Here's The Deal Behind The Duggars & Their Social Media Rules

It's a widely-known fact that the Duggar family has some pretty strict rules surrounding things like relationships, clothing and "purity." (I mean, this ultra-conservative family won't even allow their children to dance.) Some of these rules make sense from a modesty standpoint, which is something that's incredibly important to the family. But why can't the Duggars be on social media before they're engaged?

The Duggar children grew up relatively sheltered from the realities of the world. They were all homeschooled by their mother, Michelle (and sometimes, even with help from older siblings.) What's more is their access to TV and the internet has always been supervised and extremely limited. And as the Duggar daughters wrote in their collaborative book, Growing Up Duggar, even the act of texting can be impure. "Sometimes even just the thought of a guy texting you or chatting with you through the Internet world can make you think, Maybe he likes me!" they wrote in their book. The sisters continued:

But remember, when a young man who has no commitment or obligation to you is flirting with you through texting or the like, it's probable that he is also flirting with many other girls in the same way — and even at the same time.

So it only makes sense to me, a long-time viewer, that Michelle and Jim-Bob would forbid social media until a specific point in time. I mean, social media is basically bursting at the seams with what the family would consider "impure" content. I get it; plenty of families keep their kids away from Facebook, Instagram and Twitter for the same reasons. Still, why is engagement the gold standard for social media access, as opposed to an age minimum?

Joy-Anna Duggar was engaged and married at age 19, according to Us Weekly. So of course, she's already an established member of the social media scene.

But the second-oldest Duggar siblings — twins Jana and John-David — are 27 and not in relationships. And they still aren't allowed on Facebook, Twitter, Instagram, or anything else of the sort, according to the family's rules. So then answer this question for me: Why is Josiah Duggar on Instagram? He's 21. He's not married, engaged or even in a courtship. What gives?

In all fairness, Josiah got his Instagram account when he and Marjorie Jackson began courting in April of 2015. In Touch Weekly reports the then-newly-courting Duggar posted a (now-deleted) photo of his new girlfriend, along with the caption, "I'm so excited to announce that I'm courting Marjorie Jackson!" Except, the pair announced their courtship was off in August of that year. And as far as fans know, he remains a single man today.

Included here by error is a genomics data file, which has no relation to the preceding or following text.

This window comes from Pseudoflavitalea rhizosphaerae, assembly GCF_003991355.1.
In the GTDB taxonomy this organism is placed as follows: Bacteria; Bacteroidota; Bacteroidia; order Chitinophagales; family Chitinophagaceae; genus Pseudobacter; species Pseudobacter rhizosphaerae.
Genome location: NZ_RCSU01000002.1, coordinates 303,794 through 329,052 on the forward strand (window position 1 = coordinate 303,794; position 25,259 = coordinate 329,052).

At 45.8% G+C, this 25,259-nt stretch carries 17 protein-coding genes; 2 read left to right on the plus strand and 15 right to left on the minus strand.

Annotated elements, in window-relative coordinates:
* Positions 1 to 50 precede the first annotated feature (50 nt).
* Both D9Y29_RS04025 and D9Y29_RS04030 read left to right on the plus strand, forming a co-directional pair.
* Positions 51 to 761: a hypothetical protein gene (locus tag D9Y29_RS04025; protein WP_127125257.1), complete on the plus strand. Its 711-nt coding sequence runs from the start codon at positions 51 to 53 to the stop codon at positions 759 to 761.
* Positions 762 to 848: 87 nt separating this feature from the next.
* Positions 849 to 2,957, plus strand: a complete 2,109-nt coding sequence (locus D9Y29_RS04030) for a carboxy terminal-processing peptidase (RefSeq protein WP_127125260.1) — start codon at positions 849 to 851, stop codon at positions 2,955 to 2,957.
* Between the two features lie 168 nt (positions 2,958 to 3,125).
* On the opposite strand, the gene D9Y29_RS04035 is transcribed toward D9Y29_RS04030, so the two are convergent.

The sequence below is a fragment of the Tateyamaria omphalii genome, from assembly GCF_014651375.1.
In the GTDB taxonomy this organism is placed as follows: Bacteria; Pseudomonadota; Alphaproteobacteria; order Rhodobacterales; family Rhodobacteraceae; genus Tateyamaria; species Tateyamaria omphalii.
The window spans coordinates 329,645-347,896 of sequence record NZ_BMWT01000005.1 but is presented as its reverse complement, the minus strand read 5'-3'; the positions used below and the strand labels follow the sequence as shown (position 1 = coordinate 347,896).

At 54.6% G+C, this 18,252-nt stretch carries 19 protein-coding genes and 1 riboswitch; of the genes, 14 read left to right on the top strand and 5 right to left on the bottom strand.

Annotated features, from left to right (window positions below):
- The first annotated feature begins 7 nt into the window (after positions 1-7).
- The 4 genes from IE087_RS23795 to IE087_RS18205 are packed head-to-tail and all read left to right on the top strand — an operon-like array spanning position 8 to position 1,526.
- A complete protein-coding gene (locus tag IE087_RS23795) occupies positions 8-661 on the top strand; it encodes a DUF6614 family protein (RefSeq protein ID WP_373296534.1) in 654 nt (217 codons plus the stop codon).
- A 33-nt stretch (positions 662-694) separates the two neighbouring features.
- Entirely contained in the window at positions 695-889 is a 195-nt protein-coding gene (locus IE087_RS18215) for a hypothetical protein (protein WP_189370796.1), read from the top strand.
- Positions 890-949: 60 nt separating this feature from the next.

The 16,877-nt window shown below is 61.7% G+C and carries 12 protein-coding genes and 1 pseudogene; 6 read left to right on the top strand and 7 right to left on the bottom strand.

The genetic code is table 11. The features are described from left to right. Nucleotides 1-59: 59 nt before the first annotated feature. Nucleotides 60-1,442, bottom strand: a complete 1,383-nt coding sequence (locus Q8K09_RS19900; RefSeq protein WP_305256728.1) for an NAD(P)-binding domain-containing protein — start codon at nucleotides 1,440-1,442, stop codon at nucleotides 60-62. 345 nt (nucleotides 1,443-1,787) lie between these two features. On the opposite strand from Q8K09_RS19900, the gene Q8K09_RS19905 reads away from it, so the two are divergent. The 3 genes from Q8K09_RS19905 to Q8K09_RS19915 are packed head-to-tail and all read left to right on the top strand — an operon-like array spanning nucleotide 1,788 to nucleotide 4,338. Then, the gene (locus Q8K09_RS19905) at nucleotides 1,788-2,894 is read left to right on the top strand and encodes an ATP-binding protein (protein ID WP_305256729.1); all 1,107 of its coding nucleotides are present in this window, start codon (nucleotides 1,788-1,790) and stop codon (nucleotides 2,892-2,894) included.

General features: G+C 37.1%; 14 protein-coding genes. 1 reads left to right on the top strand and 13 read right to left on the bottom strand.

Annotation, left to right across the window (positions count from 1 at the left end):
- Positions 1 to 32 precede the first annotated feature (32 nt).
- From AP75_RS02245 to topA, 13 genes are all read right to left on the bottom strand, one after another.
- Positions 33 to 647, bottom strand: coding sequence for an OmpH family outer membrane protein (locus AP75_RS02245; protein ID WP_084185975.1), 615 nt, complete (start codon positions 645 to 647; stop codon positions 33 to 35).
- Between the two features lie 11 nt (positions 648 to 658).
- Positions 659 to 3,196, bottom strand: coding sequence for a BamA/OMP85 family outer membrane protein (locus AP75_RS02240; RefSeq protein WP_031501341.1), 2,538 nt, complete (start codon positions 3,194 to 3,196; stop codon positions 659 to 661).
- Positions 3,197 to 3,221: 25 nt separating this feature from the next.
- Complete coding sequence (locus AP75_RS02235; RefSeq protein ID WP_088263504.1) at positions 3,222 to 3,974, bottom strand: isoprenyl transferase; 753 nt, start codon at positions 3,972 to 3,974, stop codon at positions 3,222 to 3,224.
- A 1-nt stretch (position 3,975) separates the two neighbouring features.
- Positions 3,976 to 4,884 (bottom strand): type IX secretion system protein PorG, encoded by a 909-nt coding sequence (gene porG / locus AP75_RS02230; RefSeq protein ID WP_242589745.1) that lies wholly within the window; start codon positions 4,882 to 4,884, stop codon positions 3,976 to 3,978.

Still, Josiah's older siblings — Jill, Jessa and Jinger — weren't on social media until they were engaged or married. Jinger Duggar waited until afater she officially tied the knot to Jeremy Vuolo before setting up her Instagram.

And both Jill and Jessa started using their Instagram accounts after their respective engagements, according to In Touch Weekly.

So why was Josiah allowed to start his Instagram account when he was only in a courtship — and then continue even after the breakup? Granted, a courtship for the Duggars is essentially like being engaged for the average person. But still! Is it because he's a boy? Did his parents feel bad that his relationship didn't work out, and decide to let him keep it? Oh, and did I mention that Josiah also appears to be on Twitter? Yep, he's there too.

Something isn't adding up, here. Unless ... Josiah is courting again? If you take a look at his Instagram account, he kept posting up until December 2015, took a roughly two-year break, and then starting posting again in August 2017. Perhaps something is in the works and the rest of the world doesn't know about it yet.

Look, I could sit here and play social media detective until I go cross-eyed. The fact remains that the Duggars are free to set whatever rules they wish in their own household. But as a parent/rational human being, it seems unfair to not to enforce these rules uniformly among all children. I realize in this is social media we're talking about, here; in the big scheme of things, it's not that big of a deal. But to me, this only adds to the proof that in the Duggar family, women are viewed as second-class citizens — the mandatory long hair, not being allowed to wear short sleeves or pants, not being allowed to go away to college or have a job, the idea that women should be submissive to their husbands.

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